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Managing ethical-dilemmas


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BSBFLM, CPPSEC, PSPETH, Ethics PPT, dilemmas,

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Managing ethical-dilemmas

  1. 1. Managing ethical dilemmas
  2. 2. Contents • suitability of – setting codes of ethics – imposing sanctions – education programs and – the use of decision-support frameworks as strategies for managing ethical dilemmas.
  3. 3. ‘Ethical’? • Being morally correct or proper according to accepted standards of social or professional behaviour. • Actions may be legal but not ethical • Examples?
  4. 4. ‘Dilemma’? • A state of doubt where you have to make a decision between equally bad options. • A situation where obeying one moral belief would disobey another. • A problem with no real right answer
  5. 5. Sample Dilemma • A pregnant woman is brought unconscious to a hospital’s emergency room. She has no identification so her family cannot be contacted. Doctors find that if she continues with the pregnancy, she will soon die. If she does not continue, the baby will die. • What does the doctor do?
  6. 6. Sample Dilemma • An employer suspects his wife who works with him is being unfaithful. The employer asks an IT technician to install a secret keylogger on his wife’s computer to get evidence of her infidelity. • The technician disagrees with this action, but fears being fired if he refuses. • What does he do?
  7. 7. Ethical dilemma • During World War 2, Nazi doctors performed horrific medical experiments on prisoners to find how hypothermia killed people. Most of the test subjects died in agony, but the tests uncovered useful medical information. • Should this unethical research be used to treat people suffering hypothermia today?
  8. 8. Setting codes of ethics • Common in professions – Medicine (Hippocratic oath), nursing – Law – Teaching – Journalism – IT workers – Investigators
  9. 9. Why have a code of ethics? • to define acceptable professional behaviours and responsibilities • to promote high standards of practice • to provide a benchmark for members to use for self evaluation • a vehicle for occupational identity • to weed out undesirable members
  10. 10. Why have a code of ethics? • To enhance the sense of community among members • To form a group with common values and a common mission • To reassure the public that the group is trustworthy and reliable • To gain and maintain a good reputation for the profession
  11. 11. Why have a code of ethics? • Just developing a code forces a group to define what is important about their profession • Also identifies known ways the profession can go ‘bad’ and acts against those ways • To inspire members of the group to be good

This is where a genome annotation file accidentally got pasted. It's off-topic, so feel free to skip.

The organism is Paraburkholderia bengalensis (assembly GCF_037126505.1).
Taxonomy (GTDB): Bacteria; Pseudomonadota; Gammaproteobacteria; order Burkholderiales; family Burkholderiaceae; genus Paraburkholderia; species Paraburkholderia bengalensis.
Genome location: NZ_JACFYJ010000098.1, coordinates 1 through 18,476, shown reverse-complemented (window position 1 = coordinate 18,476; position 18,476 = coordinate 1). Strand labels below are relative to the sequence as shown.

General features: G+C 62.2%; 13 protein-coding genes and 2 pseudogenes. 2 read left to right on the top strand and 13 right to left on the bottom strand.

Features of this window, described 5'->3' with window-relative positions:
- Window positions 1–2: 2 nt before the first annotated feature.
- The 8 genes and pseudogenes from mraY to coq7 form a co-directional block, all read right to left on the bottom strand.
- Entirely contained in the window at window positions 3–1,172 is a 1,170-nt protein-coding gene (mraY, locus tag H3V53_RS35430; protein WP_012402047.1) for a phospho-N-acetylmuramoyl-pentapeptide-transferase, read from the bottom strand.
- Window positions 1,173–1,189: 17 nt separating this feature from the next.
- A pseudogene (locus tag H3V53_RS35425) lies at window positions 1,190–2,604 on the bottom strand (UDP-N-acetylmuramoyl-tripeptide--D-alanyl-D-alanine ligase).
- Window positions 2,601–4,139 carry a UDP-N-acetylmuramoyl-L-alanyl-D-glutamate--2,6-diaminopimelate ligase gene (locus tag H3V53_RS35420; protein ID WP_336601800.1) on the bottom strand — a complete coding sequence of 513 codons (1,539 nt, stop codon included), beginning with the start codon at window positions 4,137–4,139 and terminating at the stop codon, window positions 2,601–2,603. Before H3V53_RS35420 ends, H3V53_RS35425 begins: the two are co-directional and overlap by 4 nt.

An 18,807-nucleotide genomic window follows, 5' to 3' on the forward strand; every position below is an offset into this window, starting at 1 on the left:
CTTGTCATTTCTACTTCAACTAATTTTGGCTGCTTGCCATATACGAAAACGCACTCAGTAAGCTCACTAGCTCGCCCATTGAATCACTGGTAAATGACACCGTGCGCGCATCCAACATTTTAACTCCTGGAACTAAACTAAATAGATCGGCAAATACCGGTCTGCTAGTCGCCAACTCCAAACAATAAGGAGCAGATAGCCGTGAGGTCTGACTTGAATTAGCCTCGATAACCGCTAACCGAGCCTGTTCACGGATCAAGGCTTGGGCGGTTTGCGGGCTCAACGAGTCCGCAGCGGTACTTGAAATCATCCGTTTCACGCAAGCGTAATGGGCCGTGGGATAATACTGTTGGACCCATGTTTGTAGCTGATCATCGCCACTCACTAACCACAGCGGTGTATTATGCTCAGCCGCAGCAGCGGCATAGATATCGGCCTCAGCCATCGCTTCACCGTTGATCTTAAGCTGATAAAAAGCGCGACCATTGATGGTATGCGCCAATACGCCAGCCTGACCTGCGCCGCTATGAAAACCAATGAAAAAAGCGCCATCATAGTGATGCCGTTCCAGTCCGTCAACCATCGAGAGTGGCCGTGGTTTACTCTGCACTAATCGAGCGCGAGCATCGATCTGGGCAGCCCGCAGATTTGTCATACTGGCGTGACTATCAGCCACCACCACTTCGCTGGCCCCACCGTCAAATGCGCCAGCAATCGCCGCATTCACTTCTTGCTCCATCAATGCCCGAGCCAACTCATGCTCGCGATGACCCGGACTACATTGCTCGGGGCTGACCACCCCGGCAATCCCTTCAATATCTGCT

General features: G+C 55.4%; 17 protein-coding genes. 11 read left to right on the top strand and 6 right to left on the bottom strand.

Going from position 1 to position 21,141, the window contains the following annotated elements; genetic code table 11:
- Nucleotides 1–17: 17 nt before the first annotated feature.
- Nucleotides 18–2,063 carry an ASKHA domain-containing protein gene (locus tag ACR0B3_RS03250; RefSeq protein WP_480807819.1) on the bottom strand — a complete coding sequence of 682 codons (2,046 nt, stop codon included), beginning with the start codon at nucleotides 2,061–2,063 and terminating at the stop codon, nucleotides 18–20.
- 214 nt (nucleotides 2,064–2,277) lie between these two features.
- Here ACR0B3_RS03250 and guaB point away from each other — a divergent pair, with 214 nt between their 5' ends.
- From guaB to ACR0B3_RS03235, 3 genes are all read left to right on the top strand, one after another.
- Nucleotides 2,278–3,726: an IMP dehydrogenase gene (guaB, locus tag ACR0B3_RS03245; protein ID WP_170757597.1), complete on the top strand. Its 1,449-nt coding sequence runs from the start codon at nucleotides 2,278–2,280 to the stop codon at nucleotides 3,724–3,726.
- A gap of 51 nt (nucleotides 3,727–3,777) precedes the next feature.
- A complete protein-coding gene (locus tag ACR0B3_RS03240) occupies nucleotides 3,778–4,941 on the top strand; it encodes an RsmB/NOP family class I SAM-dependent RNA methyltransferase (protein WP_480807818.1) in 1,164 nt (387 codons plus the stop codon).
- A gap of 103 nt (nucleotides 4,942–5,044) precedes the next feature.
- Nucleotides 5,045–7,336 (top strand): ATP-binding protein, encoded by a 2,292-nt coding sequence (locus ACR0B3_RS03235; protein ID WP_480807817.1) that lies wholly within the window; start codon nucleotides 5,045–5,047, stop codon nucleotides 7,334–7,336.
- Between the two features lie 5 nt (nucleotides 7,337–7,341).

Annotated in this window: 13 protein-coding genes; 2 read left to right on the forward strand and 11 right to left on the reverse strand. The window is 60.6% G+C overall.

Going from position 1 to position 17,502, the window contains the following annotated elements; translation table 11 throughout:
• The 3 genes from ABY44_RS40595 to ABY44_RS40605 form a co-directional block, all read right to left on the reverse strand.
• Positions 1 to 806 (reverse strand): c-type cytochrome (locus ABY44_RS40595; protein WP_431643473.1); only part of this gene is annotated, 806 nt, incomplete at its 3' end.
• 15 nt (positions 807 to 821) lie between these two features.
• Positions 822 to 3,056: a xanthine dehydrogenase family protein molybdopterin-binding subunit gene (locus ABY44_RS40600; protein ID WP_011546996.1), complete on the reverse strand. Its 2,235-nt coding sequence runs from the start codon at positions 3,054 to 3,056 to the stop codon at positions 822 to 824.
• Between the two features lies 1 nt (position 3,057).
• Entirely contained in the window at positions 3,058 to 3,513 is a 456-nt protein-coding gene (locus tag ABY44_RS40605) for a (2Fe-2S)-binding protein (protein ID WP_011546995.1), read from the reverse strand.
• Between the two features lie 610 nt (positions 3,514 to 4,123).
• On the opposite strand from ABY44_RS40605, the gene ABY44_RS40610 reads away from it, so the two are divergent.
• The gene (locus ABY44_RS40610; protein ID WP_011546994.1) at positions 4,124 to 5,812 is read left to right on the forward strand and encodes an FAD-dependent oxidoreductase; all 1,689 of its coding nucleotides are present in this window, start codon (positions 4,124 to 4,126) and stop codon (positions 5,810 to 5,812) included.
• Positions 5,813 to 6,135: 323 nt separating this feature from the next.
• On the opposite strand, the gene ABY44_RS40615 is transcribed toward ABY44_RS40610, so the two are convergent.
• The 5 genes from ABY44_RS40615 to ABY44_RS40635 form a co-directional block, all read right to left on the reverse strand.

12. 12. Why have a code of ethics? • To set down aspirations that outline what ideals the organisation aspires to • To list some rules or principles, which members of the organisation will be expected to adhere to. • To get agreement amongst members on how they should behave.
  13. 13. Aust Computer Society’s Code • As an ACS member you must uphold and advance the honour, dignity and effectiveness of being a professional. This entails, in addition to being a good citizen and acting within the law, your adherence to the following Society values: • 1. The Primacy of the Public Interest You will place the interests of the public above those of personal, business or sectional interests.
  14. 14. Aust Computer Society’s Code • 2. The Enhancement of Quality of Life You will strive to enhance the quality of life of those affected by your work. • 3. Honesty You will be honest in your representation of skills, knowledge, services and products. • 4. Competence You will work competently and diligently for your stakeholders.
  15. 15. Aust Computer Society’s Code • 5. Professional Development You will enhance your own professional development, and that of your colleagues and staff. • 6. Professionalism You will enhance the integrity of the Society and the respect of its members for each other. These are detailed in their Code of Professional Conduct and Professional Practice.
  16. 16. e.g. Competence • Accept only such work as you believe you are competent to perform and do not hesitate to obtain additional expertise from appropriately qualified individuals where advisable. • You should always be aware of your own limitations and not knowingly imply that you have competence you do not possess. • Etc.